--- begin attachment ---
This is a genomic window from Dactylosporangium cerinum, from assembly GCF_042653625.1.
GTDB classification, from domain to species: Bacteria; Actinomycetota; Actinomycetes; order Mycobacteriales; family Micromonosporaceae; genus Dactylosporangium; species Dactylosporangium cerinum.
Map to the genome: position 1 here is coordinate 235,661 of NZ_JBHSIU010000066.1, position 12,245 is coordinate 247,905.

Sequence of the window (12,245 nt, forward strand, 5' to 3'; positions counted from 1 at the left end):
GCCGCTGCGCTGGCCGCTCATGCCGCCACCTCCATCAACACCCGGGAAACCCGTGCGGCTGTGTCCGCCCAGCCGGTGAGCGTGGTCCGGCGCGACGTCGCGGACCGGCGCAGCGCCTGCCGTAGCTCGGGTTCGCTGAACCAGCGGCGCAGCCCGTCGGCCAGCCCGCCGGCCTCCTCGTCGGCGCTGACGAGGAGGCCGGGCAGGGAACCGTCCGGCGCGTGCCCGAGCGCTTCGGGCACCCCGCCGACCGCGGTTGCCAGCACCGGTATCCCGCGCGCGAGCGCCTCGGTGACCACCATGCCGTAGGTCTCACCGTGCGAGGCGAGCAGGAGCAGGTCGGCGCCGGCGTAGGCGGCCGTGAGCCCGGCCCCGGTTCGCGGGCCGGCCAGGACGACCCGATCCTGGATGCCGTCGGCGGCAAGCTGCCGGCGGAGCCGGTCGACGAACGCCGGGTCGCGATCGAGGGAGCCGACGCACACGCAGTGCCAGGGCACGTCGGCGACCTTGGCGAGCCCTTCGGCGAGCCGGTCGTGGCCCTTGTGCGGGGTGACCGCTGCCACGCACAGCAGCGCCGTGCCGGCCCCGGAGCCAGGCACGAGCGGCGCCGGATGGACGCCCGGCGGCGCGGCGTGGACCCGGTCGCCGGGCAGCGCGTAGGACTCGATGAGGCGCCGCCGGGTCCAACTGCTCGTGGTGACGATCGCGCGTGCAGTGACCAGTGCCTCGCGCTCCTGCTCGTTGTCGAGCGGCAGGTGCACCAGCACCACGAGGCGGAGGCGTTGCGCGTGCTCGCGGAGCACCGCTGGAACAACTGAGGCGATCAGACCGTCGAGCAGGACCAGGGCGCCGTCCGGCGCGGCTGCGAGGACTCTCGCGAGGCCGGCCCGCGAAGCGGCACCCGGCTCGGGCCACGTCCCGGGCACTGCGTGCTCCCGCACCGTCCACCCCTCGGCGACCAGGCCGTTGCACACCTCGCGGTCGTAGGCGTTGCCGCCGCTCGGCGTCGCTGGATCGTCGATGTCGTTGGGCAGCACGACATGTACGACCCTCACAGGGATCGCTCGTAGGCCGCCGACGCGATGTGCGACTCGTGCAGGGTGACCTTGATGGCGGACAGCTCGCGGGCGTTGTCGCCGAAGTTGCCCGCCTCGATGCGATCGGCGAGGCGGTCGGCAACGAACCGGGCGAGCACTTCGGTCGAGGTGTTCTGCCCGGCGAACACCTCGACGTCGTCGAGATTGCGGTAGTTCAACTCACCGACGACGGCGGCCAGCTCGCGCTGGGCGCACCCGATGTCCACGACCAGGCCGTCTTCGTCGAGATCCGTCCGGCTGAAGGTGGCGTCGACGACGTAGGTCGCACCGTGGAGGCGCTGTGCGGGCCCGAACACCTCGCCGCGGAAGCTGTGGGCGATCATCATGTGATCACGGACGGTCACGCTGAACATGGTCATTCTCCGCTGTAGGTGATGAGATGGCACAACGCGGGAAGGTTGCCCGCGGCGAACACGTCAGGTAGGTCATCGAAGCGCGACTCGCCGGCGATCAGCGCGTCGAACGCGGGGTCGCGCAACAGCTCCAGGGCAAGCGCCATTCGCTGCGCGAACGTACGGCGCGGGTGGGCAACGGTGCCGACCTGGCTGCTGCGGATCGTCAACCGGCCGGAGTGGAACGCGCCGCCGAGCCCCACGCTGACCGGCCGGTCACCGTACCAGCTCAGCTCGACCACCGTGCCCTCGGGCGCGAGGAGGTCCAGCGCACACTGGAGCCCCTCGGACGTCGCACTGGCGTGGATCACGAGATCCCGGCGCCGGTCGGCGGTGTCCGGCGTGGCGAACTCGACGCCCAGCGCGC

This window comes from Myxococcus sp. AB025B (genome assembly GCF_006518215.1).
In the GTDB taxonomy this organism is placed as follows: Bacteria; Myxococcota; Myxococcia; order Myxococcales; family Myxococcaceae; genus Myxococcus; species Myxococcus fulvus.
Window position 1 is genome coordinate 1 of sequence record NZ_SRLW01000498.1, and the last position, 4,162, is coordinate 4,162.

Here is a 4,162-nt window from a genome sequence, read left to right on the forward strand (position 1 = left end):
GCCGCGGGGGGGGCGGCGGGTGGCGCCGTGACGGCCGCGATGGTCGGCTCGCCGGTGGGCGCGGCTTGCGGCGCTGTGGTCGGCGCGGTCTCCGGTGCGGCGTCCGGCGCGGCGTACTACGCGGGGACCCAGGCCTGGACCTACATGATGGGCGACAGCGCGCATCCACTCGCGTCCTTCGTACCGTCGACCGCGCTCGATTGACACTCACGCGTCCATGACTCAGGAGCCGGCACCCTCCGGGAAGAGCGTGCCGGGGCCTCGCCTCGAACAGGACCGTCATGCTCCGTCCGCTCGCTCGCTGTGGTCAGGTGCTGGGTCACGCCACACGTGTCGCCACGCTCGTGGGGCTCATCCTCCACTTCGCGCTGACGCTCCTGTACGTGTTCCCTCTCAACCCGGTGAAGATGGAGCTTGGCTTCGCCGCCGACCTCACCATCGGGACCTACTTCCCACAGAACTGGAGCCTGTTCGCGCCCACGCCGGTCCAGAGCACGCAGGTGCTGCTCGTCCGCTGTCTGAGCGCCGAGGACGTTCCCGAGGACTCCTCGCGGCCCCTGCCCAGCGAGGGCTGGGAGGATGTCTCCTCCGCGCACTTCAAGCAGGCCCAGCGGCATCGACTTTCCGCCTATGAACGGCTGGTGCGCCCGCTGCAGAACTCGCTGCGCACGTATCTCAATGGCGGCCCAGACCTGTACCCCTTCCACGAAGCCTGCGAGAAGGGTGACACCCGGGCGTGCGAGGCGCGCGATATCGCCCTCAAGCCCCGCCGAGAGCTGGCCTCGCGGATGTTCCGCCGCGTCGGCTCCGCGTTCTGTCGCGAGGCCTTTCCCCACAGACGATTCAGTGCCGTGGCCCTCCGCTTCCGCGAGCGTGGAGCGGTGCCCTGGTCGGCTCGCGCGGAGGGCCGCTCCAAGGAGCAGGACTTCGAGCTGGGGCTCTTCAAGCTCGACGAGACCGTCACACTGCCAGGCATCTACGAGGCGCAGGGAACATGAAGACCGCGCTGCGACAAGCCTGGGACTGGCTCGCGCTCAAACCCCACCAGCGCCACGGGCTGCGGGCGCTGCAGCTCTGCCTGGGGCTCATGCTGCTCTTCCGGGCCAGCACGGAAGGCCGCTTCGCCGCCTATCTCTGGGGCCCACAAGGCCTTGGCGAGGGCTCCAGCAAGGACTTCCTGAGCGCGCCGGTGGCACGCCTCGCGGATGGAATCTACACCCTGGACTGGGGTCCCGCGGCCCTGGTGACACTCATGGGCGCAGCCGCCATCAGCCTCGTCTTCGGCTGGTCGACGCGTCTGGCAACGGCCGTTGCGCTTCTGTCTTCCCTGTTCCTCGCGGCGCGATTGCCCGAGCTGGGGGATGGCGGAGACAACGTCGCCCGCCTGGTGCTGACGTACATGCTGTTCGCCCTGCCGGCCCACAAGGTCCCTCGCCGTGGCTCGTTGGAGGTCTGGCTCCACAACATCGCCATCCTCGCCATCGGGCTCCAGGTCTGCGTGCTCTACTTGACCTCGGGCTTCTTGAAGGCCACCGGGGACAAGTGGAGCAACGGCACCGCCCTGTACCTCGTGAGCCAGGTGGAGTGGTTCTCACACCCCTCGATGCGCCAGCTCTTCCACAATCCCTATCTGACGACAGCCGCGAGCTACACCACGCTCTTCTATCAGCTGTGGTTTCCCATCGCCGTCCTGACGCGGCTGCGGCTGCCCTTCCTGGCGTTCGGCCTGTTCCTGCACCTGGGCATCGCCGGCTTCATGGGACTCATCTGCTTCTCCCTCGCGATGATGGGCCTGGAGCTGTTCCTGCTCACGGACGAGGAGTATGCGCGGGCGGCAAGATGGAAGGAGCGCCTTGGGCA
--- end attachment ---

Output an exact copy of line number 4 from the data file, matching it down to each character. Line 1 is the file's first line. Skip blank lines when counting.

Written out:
Sequence of the window (12,245 nt, forward strand, 5' to 3'; positions counted from 1 at the left end):